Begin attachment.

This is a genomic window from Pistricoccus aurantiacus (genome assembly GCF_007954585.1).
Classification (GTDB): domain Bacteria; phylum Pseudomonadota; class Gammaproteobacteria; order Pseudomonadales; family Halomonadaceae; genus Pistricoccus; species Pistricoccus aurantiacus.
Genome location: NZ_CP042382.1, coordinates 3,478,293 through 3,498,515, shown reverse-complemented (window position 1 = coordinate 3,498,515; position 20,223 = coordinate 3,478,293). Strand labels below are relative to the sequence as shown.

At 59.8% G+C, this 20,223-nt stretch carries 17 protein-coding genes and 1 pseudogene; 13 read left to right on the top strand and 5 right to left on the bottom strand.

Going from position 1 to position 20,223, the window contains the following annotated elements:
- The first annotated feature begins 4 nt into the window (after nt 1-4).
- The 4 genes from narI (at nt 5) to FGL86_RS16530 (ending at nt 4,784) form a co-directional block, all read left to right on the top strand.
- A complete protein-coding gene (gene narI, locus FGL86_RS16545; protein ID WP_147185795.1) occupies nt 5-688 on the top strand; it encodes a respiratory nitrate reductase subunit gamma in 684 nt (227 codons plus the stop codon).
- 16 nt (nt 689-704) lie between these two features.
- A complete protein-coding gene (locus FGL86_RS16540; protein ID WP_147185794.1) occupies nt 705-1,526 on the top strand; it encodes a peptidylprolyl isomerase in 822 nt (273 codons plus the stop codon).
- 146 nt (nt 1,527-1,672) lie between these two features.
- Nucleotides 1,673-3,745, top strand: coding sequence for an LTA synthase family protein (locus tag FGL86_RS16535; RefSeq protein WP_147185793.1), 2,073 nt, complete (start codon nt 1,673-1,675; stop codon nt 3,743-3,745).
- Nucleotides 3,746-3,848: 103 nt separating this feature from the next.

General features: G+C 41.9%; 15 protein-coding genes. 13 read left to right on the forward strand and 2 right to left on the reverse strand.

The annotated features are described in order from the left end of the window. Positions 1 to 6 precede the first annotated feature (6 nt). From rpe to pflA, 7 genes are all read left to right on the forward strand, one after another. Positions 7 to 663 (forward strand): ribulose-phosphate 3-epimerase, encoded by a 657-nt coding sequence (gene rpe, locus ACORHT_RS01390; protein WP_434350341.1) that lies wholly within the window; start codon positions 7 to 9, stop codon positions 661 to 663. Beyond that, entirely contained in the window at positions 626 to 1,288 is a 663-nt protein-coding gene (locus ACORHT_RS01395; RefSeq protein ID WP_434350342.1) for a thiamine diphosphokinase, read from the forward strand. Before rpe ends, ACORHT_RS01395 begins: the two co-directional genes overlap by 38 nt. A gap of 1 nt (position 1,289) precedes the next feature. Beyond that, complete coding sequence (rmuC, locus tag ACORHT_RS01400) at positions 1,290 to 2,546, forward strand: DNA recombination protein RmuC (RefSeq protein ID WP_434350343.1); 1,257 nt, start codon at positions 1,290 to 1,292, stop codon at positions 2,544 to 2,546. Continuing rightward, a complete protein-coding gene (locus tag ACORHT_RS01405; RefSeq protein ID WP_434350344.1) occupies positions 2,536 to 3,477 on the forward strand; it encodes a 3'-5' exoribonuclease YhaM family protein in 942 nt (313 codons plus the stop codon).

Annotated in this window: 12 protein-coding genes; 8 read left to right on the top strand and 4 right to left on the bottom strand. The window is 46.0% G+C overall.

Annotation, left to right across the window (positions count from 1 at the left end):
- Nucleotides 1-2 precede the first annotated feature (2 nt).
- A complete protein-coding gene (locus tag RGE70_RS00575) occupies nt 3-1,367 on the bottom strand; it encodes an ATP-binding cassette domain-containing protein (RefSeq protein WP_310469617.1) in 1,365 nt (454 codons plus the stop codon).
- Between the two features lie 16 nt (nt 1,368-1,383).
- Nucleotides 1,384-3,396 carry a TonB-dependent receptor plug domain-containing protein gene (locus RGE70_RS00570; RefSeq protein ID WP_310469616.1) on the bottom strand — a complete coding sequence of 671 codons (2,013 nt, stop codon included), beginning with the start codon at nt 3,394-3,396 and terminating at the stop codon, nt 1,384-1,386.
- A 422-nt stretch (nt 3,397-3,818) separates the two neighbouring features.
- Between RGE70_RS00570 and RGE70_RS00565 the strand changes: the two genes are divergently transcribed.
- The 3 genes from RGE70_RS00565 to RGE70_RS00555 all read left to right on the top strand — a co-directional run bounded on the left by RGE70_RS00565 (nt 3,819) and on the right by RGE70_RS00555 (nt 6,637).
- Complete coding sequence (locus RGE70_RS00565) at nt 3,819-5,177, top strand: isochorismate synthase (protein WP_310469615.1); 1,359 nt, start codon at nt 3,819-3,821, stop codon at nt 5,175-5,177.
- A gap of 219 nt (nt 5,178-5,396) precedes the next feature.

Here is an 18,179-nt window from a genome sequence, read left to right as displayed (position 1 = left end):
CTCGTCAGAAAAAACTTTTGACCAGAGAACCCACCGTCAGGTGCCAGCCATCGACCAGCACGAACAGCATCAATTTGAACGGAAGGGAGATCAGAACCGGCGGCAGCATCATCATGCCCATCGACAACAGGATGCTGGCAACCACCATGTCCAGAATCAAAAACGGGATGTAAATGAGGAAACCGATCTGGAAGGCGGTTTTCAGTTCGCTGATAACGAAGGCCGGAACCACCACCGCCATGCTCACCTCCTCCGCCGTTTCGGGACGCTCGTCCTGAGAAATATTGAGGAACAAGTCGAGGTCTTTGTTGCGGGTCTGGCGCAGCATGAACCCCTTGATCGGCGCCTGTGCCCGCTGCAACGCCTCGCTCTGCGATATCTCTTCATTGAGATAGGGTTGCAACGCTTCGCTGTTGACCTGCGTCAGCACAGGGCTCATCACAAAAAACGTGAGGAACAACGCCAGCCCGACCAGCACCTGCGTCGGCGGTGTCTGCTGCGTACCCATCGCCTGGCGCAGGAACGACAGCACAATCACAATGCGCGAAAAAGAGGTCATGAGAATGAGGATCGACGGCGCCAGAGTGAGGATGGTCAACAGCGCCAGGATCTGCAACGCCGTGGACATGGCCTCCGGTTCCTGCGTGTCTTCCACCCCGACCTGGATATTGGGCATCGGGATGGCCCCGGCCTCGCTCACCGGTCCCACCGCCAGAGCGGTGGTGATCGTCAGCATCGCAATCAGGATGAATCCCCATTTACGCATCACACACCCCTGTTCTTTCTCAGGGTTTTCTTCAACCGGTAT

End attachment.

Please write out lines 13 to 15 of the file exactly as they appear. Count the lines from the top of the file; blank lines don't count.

- Nucleotides 3,746-3,848: 103 nt separating this feature from the next.

General features: G+C 41.9%; 15 protein-coding genes. 13 read left to right on the forward strand and 2 right to left on the reverse strand.

The annotated features are described in order from the left end of the window. Positions 1 to 6 precede the first annotated feature (6 nt). From rpe to pflA, 7 genes are all read left to right on the forward strand, one after another. Positions 7 to 663 (forward strand): ribulose-phosphate 3-epimerase, encoded by a 657-nt coding sequence (gene rpe, locus ACORHT_RS01390; protein WP_434350341.1) that lies wholly within the window; start codon positions 7 to 9, stop codon positions 661 to 663. Beyond that, entirely contained in the window at positions 626 to 1,288 is a 663-nt protein-coding gene (locus ACORHT_RS01395; RefSeq protein ID WP_434350342.1) for a thiamine diphosphokinase, read from the forward strand. Before rpe ends, ACORHT_RS01395 begins: the two co-directional genes overlap by 38 nt. A gap of 1 nt (position 1,289) precedes the next feature. Beyond that, complete coding sequence (rmuC, locus tag ACORHT_RS01400) at positions 1,290 to 2,546, forward strand: DNA recombination protein RmuC (RefSeq protein ID WP_434350343.1); 1,257 nt, start codon at positions 1,290 to 1,292, stop codon at positions 2,544 to 2,546. Continuing rightward, a complete protein-coding gene (locus tag ACORHT_RS01405; RefSeq protein ID WP_434350344.1) occupies positions 2,536 to 3,477 on the forward strand; it encodes a 3'-5' exoribonuclease YhaM family protein in 942 nt (313 codons plus the stop codon).